Call it the summer of deviance. Young girls abducted from their
bedrooms, snatched from their front yards, victims of crimes too horrible to
imagine. A serial murderer stalking the streets of Baton Rouge, La., a co-ed
in her twenties and two middle-aged women among the dead. Near
round-the-clock coverage of a California trial of a child-killer whose cache
of child pornography included the types of pictures the Supreme Court
recently decided to protect on First Amendment grounds. Two popular disc
jockeys paying a couple to have sex in New York's St. Patrick's Cathedral.
The stories still have the power to shock us in varying degrees.
But are we losing the very words to describe such despicable acts and the
moral code by which to judge them? That's the argument Anne Hendershott
makes in her new book, "The Politics of Deviance." Hendershott, a professor
of sociology at the University of San Diego, claims that decades of
political pressure by advocacy groups and ideologues have left us with the
inability to recognize deviance when we see it, nor do anything to curb it.
Until deviance itself became a forbidden subject, Hendershott
says, aspiring sociologists routinely studied "topics ranging from
promiscuity and cheating on exams, to addiction, pedophilia, deviant
subcultures, organized crime and serial murder, in an effort to understand
how groups draw boundaries around acceptable behavior and punish violators."
Emile Durkheim, the father of modern sociology, notes Hendershott, "saw that
moral unity could be assured only if all members of a society were anchored
to common assumptions about the world around them; without these
assumptions, a society was bound to generate and decay."
However, for the majority of sociologists today, Hendershott
says, the only reason to study deviance is to try to figure out why so many
in the past erroneously thought the topic was important. Deviance, in this
view, is simply a means "by which the powerful exerted control over the
Hendershott catalogues a variety of deviant behaviors from drug
abuse to pedophilia that have been "normalized" in recent years. In 1994,
for example, the American Psychiatric Association revised its Diagnostic and
Statistical Manual so that neither pedophilia nor child molestation could be
considered indicative of psychological disorders. "To qualify as
disordered," Hendershott reports, "molesters must feel 'anxious' about the
acts or be 'impaired' in their work or social relationships." Meanwhile,
drug abuse is "medicalized" to ensure that those who take drugs not be
stigmatized or held morally responsible for their actions.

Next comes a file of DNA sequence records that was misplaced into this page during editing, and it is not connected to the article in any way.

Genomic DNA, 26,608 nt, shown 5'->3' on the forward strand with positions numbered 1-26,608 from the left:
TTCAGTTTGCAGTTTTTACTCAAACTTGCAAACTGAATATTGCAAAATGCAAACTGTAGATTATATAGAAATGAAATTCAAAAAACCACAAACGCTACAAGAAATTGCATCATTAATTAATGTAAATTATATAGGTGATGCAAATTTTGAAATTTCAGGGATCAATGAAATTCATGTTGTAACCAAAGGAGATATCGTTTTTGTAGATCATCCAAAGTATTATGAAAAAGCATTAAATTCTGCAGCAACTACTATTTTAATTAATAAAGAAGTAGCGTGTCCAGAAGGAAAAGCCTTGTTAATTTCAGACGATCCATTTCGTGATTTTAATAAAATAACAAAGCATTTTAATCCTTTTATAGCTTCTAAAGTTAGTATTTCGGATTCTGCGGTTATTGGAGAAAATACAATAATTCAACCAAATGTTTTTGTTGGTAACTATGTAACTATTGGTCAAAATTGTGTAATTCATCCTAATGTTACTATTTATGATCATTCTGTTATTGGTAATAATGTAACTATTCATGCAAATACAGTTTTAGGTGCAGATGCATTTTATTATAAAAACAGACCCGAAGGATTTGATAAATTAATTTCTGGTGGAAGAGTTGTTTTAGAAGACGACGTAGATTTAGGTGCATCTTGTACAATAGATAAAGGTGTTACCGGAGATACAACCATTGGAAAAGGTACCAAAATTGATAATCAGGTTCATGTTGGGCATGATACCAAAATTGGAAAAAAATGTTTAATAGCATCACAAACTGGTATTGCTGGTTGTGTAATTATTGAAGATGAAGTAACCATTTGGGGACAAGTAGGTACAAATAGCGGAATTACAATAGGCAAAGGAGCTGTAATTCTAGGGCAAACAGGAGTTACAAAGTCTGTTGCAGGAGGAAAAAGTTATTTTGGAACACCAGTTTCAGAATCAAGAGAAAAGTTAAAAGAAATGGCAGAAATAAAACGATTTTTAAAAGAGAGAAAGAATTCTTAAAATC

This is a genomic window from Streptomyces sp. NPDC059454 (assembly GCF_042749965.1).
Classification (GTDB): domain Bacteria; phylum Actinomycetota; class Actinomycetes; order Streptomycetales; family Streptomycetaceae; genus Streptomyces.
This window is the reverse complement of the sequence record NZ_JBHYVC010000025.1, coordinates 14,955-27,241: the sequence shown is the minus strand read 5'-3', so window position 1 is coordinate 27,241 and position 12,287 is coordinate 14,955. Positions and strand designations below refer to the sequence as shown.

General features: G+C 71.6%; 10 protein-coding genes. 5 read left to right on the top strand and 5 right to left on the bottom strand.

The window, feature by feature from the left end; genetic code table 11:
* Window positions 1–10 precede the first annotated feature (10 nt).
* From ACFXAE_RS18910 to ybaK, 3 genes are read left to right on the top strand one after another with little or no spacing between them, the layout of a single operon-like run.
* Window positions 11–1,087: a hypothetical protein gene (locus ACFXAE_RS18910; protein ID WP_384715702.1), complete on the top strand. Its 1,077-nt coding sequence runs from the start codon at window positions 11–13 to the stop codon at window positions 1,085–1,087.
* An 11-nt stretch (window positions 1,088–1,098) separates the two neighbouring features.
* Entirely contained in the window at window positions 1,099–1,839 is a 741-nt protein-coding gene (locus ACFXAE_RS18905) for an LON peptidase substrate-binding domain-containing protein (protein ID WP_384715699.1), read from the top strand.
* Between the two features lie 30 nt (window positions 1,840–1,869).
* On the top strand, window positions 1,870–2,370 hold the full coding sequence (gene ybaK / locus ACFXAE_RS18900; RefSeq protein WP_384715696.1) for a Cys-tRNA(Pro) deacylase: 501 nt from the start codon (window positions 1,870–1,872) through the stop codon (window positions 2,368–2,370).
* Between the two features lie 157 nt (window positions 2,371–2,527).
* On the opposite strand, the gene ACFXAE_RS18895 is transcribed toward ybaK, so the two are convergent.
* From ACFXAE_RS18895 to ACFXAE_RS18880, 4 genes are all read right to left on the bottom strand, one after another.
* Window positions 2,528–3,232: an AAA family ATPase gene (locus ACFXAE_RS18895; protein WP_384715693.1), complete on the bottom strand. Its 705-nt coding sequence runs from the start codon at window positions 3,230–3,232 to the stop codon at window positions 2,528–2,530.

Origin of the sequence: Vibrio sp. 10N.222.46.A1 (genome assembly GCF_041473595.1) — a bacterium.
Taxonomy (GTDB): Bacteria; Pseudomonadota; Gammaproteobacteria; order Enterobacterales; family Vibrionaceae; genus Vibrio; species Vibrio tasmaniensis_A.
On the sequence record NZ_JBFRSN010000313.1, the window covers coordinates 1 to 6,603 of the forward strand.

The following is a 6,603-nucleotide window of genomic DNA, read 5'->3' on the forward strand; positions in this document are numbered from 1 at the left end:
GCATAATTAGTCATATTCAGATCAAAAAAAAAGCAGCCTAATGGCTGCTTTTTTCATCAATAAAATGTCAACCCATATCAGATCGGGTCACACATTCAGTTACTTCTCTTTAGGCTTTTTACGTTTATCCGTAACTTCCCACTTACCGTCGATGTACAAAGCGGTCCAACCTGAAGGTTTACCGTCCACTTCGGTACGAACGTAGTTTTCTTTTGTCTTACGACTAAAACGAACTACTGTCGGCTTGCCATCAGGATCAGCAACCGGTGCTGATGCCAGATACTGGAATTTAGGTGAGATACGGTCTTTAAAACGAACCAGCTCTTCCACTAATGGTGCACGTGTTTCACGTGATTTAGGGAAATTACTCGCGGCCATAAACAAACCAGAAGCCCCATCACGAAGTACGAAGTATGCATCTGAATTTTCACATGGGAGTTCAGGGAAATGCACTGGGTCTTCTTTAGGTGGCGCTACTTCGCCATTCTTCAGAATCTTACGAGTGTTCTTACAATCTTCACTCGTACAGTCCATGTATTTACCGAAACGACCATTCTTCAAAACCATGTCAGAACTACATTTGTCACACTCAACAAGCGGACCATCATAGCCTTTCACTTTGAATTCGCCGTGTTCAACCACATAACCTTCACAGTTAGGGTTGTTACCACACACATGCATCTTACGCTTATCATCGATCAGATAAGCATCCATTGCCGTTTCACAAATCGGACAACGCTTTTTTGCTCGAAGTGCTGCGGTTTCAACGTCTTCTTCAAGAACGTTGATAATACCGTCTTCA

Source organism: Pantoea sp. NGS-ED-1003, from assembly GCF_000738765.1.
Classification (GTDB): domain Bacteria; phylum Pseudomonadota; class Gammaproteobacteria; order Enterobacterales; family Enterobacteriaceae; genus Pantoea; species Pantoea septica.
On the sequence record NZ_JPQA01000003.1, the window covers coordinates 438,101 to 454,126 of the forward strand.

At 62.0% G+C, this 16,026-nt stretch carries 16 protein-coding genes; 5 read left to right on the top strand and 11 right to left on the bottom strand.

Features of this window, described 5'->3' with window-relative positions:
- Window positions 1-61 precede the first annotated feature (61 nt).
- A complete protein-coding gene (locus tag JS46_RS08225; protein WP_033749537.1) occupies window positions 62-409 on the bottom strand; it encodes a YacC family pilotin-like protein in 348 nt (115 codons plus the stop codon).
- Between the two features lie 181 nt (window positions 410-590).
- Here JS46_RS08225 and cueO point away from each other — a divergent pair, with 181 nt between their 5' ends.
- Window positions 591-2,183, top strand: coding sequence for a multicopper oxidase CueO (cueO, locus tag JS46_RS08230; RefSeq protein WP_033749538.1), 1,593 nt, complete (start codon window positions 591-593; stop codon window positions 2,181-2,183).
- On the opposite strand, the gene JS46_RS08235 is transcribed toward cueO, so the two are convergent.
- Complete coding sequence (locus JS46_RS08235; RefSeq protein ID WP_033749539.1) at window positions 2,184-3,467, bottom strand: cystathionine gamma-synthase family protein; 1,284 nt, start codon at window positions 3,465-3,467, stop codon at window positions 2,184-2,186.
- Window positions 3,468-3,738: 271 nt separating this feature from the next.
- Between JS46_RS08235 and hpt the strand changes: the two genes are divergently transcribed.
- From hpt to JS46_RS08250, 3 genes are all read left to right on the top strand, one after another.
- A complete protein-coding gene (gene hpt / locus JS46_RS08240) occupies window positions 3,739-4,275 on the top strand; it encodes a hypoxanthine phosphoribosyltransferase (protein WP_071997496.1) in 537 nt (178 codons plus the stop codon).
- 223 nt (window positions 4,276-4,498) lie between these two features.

She notes that not only does this phenomenon lead to confusion
about culpability, it also fuels what others have dubbed "moral panics."
Since most people have an innate sense of revulsion at certain deviant
behavior, "[m]oral panics are most likely to erupt when traditional norms
and values no longer appear to have much relevance to people's live but
there is little to replace them. People's awareness of this vacuum,"
Hendershott says, "makes them all the more susceptible to panic-mongering."
She cites examples from the satanic-cult panic of two decade ago, when
Americans became obsessed by stories of day care workers allegedly sexually
abusing young children in satanic rituals. Some innocent people went to
jail, despite no real evidence of abuse, and many lives were ruined on the
basis of false memories fostered by overzealous and unscrupulous therapists.
Though the recent child abduction cases themselves are real,
unlike the alleged satanic rituals of the 1980s, the current obsession with
these sensational stories may be yet another example of moral panic. Near
constant media coverage gives us the sense that predators lurk on every
corner and there is little we can do to protect our children, despite
evidence that child abductions by strangers have actually been declining in
recent years, including this year. "When a society's moral boundaries are
sharp, clear and secure, and the central norms and values are strongly
held," Hendershott writes, "moral panics rarely take hold."
Hendershott's book is a sobering examination of both the moral
confusion that shrouds deviant behavior from proper scrutiny and opprobrium
and the moral panics that lead us to imagine deviant behavior everywhere.